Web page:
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Shenmue 3 delayed until 2018

Personal video message from Yu Suzuki breaks the news to Kickstarter backers

Shenmue 3 Ys Net
Charlie Hall is Polygon’s tabletop editor. In 10-plus years as a journalist & photographer, he has covered simulation, strategy, and spacefaring games, as well as public policy.

Shenmue 3 the most-funded Kickstarter video game project of all time, has been delayed into the second half of 2018.

In a short video message delivered by Yu Suzuki, the designer said that new technologies have made the game better than he could have hoped for. They have also increased his team’s development time.

“We unfortunately must delay its release,” said Suzuki in a formal statement delivered against a sterile white wall. “By utilizing new technologies we have been able to discover new possibilities and expressions. In many ways the game has become bigger and more beautiful than I initially expected. We do, however, need more time to deliver the game to you.”

Shenmue 3 was initially pitched on Kickstarter with a delivery date of December 2017. That helped it to close with more than $6.3 million in backer dollars in July, 2015. The game is expected for PlayStation 4 and Windows PC.

“In order to achieve the game concept you supported and my sixteen year-long personal dream, we have revised the development schedule,” Suzuki said. “We are moving ahead with a plan to release the game in the second half of 2018. Details will be revealed in the backer report later this month.”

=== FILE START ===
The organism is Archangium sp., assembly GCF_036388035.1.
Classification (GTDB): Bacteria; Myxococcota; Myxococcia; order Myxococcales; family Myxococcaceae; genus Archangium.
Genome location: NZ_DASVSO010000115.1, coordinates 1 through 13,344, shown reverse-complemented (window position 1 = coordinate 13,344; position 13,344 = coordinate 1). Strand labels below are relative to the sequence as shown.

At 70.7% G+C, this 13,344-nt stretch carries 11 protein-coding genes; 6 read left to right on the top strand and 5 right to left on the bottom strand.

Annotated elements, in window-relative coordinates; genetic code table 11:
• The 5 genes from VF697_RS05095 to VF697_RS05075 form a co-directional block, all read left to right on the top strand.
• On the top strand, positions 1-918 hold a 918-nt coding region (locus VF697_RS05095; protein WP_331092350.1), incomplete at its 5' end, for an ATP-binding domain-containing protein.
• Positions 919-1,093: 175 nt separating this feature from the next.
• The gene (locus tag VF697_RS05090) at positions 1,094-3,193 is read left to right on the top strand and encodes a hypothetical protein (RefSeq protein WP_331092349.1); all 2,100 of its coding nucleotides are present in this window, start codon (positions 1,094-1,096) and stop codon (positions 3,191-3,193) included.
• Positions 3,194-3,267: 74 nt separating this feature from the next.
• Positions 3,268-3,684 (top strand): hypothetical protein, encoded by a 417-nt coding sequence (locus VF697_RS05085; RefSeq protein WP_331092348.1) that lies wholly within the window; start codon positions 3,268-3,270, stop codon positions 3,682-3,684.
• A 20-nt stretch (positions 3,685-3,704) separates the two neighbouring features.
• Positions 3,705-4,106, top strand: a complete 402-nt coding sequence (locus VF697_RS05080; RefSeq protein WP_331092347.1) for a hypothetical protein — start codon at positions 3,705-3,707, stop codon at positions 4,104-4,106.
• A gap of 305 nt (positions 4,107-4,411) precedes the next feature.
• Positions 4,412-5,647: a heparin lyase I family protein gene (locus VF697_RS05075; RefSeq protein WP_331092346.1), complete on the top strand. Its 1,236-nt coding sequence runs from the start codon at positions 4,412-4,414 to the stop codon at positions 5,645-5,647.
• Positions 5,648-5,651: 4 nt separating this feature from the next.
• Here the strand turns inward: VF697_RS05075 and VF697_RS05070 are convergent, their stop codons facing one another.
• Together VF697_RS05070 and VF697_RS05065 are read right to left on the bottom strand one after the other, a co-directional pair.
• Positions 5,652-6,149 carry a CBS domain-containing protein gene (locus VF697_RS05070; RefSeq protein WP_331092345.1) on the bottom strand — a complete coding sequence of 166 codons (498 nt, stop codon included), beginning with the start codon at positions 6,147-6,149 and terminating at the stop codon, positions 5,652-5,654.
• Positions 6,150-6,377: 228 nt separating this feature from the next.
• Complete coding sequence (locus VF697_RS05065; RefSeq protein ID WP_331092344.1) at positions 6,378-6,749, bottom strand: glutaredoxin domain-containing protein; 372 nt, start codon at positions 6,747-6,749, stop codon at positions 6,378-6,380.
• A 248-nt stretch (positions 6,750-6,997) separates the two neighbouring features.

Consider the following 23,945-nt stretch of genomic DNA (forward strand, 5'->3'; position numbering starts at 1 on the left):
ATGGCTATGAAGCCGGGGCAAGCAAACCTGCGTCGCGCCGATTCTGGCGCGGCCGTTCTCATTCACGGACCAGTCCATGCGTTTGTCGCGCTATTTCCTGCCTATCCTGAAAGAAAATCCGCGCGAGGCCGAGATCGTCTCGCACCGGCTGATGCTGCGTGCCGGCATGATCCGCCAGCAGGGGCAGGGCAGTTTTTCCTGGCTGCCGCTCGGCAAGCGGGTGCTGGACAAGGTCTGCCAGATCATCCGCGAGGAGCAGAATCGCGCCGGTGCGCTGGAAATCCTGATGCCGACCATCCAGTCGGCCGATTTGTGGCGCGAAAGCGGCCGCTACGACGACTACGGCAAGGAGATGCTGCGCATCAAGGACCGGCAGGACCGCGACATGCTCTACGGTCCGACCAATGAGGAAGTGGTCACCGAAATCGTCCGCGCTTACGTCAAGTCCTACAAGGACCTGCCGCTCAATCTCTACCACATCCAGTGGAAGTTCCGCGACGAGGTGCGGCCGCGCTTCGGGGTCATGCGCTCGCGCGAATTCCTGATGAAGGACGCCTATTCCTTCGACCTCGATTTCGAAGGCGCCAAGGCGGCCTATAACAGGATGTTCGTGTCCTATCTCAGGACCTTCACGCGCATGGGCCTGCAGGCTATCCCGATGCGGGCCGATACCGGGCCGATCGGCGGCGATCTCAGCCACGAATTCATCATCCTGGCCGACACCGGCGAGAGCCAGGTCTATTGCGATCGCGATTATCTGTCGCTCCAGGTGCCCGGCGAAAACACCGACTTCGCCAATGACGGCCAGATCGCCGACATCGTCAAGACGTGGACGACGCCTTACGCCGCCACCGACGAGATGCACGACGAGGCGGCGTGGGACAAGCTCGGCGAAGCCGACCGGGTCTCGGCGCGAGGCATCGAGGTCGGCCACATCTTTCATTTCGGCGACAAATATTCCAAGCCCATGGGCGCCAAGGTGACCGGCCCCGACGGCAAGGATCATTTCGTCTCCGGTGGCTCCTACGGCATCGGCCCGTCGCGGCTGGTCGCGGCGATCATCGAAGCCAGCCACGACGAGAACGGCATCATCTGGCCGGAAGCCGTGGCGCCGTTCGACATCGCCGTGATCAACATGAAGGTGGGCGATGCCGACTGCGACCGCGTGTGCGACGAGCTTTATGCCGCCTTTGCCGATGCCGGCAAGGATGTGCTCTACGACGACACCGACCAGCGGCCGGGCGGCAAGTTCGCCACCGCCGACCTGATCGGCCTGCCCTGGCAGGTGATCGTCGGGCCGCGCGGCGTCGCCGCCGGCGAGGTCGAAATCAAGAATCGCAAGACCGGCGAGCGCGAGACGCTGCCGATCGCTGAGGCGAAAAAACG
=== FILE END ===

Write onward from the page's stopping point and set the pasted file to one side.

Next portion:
Shenmue 3 sparked controversy when it launched on Kickstarter. It was the first crowdfunding campaign to be pitched live on stage from E3, and took up a significant portion of the Sony press conference in 2015. It also had an opaque funding method that included an unknown amount of money from outside sources, including Sony. It started an industry-wide conversation about transparency and the reality of making a AAA-quality game on a crowdfunding budget.

Since 2015, Kickstarters for video games have been on the decline. In 2016, the revenue earned by successful video game projects was down nearly 60 percent.

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